Food is, by definition, a means of nourishment. We consume it to sustain life, provide energy, and promote growth. This is known. But what is less known, or less often considered, is how food nourishes in other ways—be it our spirit, identity, even belonging. For Moonlynn Tsai, chef, entrepreneur, and co-founder of the non-profit Heart of Dinner, food is all of this—and it’s a vehicle to give and receive love.
For Tsai, who lives in Manhattan’s Lower East Side-Chinatown neighborhood with her life and romantic partner Yin Chang, food is a service of love that culminates in her providing meal care packages with Chang to the East Asian American community in lower Manhattan, Queens, and Brooklyn. The effort—Heart of Dinner—is the 2020 evolution of a supper club Tsai and Chang originally founded in 2015. As the pandemic’s early grip began to choke communities across New York and the country early last year, the duo had to find a way to help.
Tsai, who has built an established career as a chef and restaurateur, saw early on the impact of COVID on the Asian American community, particularly on hospitality workers and their families. There were “heartbreaking” restaurant closures. There was hatred and violence fueled by racism and bigotry and xenophobia. There were people left hungry. And she and Chang were spinning over all of it. “We heard about the local high schools shutting down, so the kids weren't able to get their meals,” Tsai says, “and the families that were depending on those meals weren't able to get those meals—so we're like, what can we do to help?”
Speaking with urgency and kindness, Tsai tells me all of this over the phone. With each of us on our respective coasts—she on the east, me on the west—it feels as if we’re in the same room, speaking face-to-face. For her, the story of her co-founding Heart of Dinner with Chang is more than an answer to a need. It’s an endless hug given to those who have suffered and felt othered—an issue that has echoed throughout her life.
Tsai, a Taiwanese-American, grew up in San Diego where her parents owned and ran Chinese-American restaurants. “I remember classmates would ask ‘can you bring us to your restaurant? We want to go to your restaurant,’” she recalls. This excitement changed—nearly instantly—with the SARS outbreak when Tsai was a high-schooler. “All of a sudden it was, ‘why would I go there?” she recalls. “You're going to get people sick.’” Tsai remembers being angry. “I would internalize everything. So fast forward to April  and seeing all the closures happening before the World Health Organization declared COVID a pandemic, it was so heartbreaking.”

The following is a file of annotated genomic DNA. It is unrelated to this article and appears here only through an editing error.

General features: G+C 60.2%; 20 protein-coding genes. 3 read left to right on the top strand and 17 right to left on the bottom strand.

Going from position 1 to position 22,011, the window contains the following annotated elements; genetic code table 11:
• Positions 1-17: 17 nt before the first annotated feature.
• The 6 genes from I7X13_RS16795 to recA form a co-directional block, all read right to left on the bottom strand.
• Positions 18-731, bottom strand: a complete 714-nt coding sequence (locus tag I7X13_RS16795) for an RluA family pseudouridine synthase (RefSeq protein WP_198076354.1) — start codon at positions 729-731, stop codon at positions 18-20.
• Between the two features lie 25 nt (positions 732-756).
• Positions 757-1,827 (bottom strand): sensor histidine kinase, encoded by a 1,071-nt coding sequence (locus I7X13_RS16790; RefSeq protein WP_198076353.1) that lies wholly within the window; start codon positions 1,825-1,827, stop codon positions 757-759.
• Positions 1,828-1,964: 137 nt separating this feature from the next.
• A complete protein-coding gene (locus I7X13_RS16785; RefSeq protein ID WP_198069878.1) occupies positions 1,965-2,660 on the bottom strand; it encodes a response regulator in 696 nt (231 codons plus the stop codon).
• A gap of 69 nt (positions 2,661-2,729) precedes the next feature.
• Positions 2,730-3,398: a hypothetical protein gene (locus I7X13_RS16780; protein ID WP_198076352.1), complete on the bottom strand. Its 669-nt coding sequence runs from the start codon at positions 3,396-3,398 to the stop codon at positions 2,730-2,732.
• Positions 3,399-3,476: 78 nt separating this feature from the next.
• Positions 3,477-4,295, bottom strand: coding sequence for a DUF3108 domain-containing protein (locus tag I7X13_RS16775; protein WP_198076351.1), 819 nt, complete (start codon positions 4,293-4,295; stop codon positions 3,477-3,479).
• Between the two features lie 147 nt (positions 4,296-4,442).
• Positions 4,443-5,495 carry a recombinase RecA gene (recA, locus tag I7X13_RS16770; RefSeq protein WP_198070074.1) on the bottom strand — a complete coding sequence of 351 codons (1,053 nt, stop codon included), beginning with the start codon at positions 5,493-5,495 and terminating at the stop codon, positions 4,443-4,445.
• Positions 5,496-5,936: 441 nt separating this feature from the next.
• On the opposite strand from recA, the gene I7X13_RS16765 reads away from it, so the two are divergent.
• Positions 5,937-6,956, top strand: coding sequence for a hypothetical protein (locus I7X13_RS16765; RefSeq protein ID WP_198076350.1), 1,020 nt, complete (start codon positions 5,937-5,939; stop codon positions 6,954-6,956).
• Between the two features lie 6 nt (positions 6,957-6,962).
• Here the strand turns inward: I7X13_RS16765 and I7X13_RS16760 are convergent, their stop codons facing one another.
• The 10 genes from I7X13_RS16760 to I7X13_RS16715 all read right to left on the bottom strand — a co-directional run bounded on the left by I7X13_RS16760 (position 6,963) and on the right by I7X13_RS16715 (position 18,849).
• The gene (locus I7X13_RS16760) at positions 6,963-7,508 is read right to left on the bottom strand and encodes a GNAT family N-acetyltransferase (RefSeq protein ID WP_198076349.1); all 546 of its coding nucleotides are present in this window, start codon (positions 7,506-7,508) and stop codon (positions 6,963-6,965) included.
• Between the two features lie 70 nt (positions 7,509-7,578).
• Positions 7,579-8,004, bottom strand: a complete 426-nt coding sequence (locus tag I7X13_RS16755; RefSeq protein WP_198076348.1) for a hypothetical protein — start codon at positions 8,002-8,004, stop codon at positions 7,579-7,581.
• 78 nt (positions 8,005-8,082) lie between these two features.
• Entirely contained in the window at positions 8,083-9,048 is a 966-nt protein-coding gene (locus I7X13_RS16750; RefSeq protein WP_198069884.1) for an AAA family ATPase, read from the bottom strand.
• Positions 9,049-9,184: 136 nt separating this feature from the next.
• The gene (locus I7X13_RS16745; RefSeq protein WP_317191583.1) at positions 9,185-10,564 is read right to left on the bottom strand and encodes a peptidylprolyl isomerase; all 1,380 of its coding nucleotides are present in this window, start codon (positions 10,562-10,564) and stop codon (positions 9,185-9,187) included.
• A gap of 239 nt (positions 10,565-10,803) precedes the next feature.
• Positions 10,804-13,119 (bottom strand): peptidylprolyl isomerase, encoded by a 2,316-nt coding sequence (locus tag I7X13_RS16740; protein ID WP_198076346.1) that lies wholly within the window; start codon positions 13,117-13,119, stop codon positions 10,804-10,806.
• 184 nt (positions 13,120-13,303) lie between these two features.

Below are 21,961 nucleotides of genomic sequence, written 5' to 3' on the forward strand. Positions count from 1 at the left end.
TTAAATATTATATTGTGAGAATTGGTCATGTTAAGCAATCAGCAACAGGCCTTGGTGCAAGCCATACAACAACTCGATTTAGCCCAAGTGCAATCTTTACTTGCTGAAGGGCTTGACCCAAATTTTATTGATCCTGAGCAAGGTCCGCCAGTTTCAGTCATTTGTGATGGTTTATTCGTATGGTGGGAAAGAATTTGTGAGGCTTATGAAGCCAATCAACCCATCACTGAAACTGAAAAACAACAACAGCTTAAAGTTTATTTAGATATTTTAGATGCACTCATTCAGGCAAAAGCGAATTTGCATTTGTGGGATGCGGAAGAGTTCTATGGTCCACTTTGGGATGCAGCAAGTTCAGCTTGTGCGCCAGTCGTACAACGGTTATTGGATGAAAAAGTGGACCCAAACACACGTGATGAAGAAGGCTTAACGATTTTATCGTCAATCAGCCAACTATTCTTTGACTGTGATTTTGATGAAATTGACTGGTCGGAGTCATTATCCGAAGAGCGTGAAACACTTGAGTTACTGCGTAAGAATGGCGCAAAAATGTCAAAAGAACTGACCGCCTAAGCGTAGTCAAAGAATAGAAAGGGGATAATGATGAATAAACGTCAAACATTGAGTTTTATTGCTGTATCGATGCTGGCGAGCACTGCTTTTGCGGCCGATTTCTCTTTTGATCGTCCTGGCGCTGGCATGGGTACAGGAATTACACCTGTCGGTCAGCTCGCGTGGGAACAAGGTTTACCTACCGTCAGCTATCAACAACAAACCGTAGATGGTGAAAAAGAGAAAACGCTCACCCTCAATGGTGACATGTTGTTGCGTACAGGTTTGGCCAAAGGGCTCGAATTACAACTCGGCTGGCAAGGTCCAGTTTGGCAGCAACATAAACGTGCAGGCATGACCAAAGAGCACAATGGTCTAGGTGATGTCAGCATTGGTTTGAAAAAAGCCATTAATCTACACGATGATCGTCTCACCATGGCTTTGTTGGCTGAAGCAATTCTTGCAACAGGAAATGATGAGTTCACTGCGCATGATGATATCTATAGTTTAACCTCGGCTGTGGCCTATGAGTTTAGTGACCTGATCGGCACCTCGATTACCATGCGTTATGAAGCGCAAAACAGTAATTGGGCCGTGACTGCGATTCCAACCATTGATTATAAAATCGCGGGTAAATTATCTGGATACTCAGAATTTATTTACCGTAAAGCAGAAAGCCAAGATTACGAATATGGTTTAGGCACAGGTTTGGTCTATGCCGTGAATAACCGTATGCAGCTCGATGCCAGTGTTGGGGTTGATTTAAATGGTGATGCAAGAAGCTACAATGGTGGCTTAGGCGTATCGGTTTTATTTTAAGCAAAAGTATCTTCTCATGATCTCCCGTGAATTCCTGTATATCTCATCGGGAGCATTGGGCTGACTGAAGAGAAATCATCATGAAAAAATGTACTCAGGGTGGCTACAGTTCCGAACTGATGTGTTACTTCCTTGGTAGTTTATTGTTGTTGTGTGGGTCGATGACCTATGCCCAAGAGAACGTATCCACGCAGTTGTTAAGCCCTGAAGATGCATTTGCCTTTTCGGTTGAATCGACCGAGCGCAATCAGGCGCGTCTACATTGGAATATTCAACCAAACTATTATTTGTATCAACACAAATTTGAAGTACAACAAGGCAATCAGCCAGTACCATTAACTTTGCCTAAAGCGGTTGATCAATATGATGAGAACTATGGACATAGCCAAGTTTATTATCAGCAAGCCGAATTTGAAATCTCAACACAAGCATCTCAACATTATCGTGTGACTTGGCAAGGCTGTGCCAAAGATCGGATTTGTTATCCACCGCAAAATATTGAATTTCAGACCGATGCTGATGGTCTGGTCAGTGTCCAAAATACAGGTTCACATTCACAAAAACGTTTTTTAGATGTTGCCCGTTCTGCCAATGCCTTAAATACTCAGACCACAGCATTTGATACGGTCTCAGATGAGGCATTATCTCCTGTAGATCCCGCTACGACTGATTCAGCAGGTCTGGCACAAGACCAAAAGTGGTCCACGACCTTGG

Like countless others, those early COVID days burned a vivid memory in Tsai’s mind. She worried about her community, and about those who worked at her restaurant at the time. She and Chang would stay up late obsessing over what they could do. Then one night, a light went off: What if they made meal kits? “I remember thinking Trader Joe's was closing at 9 o’clock, and it was 8:45. We ran—we literally ran—to Trader Joe's before they closed. Tsai and Chang gathered their TJ goods and spent the night creating shelf-stable meal kits—a pasta combination, an oatmeal breakfast—that they then brought to Tsai’s restaurant to hand out to “anyone who needed help at the time.”
The kits were just the start. A few days later, Chang was further researching people’s pandemic-exacerbated needs when she came across a video of an elderly Asian man being blindly attacked while collecting cans. Tsai and Chang watched in horror. “He just broke down,” says Tsai. “You rarely see anyone in our culture, especially from the older generation, crying.” From this video, a question—perhaps the one that came to define Heart of Dinner—came into Tsai and Chang’s minds: Who is taking care of our elders through this?
Chang started calling social service organizations in the area. Food insecurity within the elder Asian community, “was already a longstanding issue,” says Tsai. (The non-profit organization Robin Hood reports that poverty amongst Asian Americans in New York City is thefastest growing in the city.) “But now on top of COVID, a lot of their aides weren't able to come in to cook for them. And a lot of family members weren't able to travel over.”